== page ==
Americans have become accustomed to the parade of televised panels of race experts and scholars giving their assessment of the latest incident of social unrest or print media articles touting the ills of racism and its effect on society. In some instances, some good has come from some of those experiences relative to social and human relations in the national community. However, when the next incident of civil and social unrest occur involving race and racism, it seems that everything must go back to the beginning of a conversation relative to race.

A number of prominent individuals travel the country speaking and teaching about the ills of racism and attempting to show audiences what it feels like to be discriminated against because of one’s skin color. In addition to the good that comes from these experiences, little to nothing is done to replace racism. What these individuals do not realize is that they are using the system’s language, so while the knowledge of a system of white supremacy might be communicated, any opportunity to replace that system is lost.

An article appeared recently (8/16/2017) in Mother Jones by Kevin Drum, that read “Steve Bannon: Fighting Racism is for Losers.”  The article recounted an incident where Steve Bannon called the  American Prospect to “chew the fat.” During the conversation, Bannon was asked what he thought about combating racism and white supremacy. Bannon responded: “The Democrats,” he said, “the longer they talk about identity politics, I got ’em. I want them to talk about racism every day. If the left is focused on race and identity, and we go with economic nationalism, we can crush the Democrats.”Here we have the words right from the mouth of one of the people associated with an alleged extremist group, a person who works in the White House as an advisor to the President.

So, why would Bannon state that he wants the Democrats, and one suspects, everybody else, to talk about racism. He knows that any talk about race and racism will lead to a dead-end and in so doing waste time and energy in a foolhardy enterprise. What Bannon knows is that race used as identity, black and white, is a lie, but Americans have been conditioned to accept it as fact. Once race has been accepted then additional aspects of it can be added to it, like racism, racial, mixed –race, biracial etc. While these words all look legitimate, they are just as bogus as race. Bannon knows this and enjoys the game because as long as he manipulates the language, he wins. The irony of it all is that as long as Americans identify with either black or white, they lose because race separates and unites simultaneously.

What the extremists know is that whenever the word black is used or the word white is used they both are followed by the word race whether stated or not. The use of each word serves the same purpose –to divide and unify since they are both followed by the word race. If society would stop using words black and white in favor of African American and European American respectfully, the divide would no longer exist. Using the words ethnic group or ethnicity instead of race would remove the divide caused by the language. However, because we have been socially conditioned, we are implicitly biased, and the bigotry comes naturally and therefore is difficult to replace.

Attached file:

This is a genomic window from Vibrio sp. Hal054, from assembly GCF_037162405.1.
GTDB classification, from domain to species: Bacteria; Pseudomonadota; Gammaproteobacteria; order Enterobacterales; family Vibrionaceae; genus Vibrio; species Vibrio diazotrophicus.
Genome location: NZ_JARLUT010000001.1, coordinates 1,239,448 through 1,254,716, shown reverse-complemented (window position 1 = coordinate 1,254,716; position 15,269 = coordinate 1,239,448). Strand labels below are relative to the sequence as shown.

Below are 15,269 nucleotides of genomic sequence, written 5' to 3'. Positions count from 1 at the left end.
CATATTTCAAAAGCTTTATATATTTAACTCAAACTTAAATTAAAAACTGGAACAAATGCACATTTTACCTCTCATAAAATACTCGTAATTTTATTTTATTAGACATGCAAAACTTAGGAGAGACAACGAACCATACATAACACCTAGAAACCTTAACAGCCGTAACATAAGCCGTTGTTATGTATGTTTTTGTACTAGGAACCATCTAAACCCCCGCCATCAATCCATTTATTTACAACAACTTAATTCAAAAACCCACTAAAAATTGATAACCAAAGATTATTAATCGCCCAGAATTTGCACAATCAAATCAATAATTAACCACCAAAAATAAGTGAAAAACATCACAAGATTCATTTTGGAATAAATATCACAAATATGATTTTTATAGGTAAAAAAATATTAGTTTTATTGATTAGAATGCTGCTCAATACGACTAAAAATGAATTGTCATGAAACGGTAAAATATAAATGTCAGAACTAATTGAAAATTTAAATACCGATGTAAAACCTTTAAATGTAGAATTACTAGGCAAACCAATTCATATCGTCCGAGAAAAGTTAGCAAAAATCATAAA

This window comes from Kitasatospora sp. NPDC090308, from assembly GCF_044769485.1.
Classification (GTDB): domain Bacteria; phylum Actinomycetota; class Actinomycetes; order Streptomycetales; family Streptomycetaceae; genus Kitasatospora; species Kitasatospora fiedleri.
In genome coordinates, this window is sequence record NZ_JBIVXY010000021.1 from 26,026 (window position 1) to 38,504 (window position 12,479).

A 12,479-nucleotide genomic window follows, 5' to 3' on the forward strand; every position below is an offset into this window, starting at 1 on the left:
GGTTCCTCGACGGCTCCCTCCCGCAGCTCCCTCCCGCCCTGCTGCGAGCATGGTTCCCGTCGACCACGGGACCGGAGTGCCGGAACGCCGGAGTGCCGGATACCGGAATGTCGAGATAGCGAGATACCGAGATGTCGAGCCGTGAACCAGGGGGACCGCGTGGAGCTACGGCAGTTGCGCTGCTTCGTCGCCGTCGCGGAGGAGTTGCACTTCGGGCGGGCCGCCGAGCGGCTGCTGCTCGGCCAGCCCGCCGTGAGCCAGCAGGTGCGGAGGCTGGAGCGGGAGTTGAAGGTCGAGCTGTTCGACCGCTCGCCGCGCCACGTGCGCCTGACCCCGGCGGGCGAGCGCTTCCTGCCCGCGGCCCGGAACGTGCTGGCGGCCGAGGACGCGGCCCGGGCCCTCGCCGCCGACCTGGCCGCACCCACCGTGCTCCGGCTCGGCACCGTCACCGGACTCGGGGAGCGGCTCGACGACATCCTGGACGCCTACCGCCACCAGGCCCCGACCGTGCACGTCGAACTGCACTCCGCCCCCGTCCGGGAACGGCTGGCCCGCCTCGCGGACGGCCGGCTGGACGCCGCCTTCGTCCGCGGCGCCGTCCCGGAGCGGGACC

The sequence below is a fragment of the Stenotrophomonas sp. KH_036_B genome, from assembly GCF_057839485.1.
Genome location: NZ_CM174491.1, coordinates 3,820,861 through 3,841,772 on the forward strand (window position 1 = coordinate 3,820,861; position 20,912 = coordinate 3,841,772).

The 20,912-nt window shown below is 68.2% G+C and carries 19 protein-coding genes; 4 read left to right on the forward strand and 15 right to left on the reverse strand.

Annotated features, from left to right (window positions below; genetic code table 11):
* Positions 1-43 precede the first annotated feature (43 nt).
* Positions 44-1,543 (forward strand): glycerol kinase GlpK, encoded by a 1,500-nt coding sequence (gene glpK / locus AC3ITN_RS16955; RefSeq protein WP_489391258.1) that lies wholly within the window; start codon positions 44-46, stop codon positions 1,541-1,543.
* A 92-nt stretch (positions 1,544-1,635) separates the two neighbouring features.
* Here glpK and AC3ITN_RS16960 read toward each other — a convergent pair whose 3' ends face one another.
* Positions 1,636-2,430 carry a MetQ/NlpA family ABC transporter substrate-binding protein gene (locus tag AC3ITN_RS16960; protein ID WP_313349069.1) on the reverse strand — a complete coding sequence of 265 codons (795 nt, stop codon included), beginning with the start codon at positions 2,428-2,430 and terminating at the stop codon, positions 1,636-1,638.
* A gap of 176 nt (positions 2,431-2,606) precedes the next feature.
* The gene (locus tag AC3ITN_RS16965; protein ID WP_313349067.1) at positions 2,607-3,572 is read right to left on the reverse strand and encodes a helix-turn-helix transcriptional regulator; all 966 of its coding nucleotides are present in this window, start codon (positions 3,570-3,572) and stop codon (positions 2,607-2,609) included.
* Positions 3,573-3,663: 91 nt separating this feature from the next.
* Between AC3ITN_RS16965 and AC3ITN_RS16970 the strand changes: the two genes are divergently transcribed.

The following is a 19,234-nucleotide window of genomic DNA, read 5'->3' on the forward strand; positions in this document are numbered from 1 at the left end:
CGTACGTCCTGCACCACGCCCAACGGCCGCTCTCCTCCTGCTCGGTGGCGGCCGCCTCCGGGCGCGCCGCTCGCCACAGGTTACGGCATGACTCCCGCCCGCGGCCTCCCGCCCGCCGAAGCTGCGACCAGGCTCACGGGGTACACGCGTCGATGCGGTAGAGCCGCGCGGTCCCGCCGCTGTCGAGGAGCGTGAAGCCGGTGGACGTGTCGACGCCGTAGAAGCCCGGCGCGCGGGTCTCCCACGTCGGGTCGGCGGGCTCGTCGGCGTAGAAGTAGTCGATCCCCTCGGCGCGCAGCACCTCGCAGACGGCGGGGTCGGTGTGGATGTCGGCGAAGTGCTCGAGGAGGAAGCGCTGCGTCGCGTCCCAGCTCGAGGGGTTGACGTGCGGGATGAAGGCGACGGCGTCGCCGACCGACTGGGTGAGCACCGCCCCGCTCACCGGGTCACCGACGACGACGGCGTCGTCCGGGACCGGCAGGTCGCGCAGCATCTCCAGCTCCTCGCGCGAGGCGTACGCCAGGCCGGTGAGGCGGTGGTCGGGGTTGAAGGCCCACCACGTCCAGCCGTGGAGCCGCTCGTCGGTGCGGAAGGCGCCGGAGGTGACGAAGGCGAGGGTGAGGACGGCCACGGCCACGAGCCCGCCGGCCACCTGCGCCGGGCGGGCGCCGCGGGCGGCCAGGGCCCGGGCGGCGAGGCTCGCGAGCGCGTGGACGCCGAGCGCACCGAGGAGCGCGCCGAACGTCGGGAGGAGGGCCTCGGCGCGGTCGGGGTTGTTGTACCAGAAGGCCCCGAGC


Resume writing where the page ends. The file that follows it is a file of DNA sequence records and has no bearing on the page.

Only when we as a society come to understand how the system of ethnic bigotry dominates our lives can we start to see reality. Bannon and his followers in the extremist movement do not want us to know that we have been and continue to be manipulated into believing that race by color and racism are legitimate. They do not want us to stop and think about the language we use which support and underscore their bigoted ideology. That is why they provoke and encourage the constant use of the words race and racism because all the effort and energy exerted to try to destroy them only serve to support and promote them. Once we come to our understanding about the system of European American supremacy and its language, we will be able to agree with Bannon that fighting racism is for losers and we know better than to continue down that path.

Paul R. Lehman, Charlottesville, a sign of the changing times of bigotry in America

August 13, 2017 at 12:34 am | Posted in African American, American Bigotry, American history, American Racism, Bigotry in America, black inferiority, blacks, Congress, Constitutional rights, democracy, desegregation, discrimination, Disrespect, equality, Ethnicity in America, European American, European Americans, fairness, identity, justice, justice system, law enforcement agencies, minority, political power, politicians, Prejudice, President, race, Race in America, respect, skin color, skin complexion, Slavery, social conditioning, the Republican Party, white supremacy, whites | Leave a comment
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The social unrest taking place in Charlottesville, Virginia involving the extremist right-wing groups is an indication of at least two things: one, their march was organized to show society the large number of people belonging to and supporting their cause; two, although this was not an objective of the activity, it showed the fear and anxiety of the social changes taking place in society today, and their desire to stop or slow down those changes.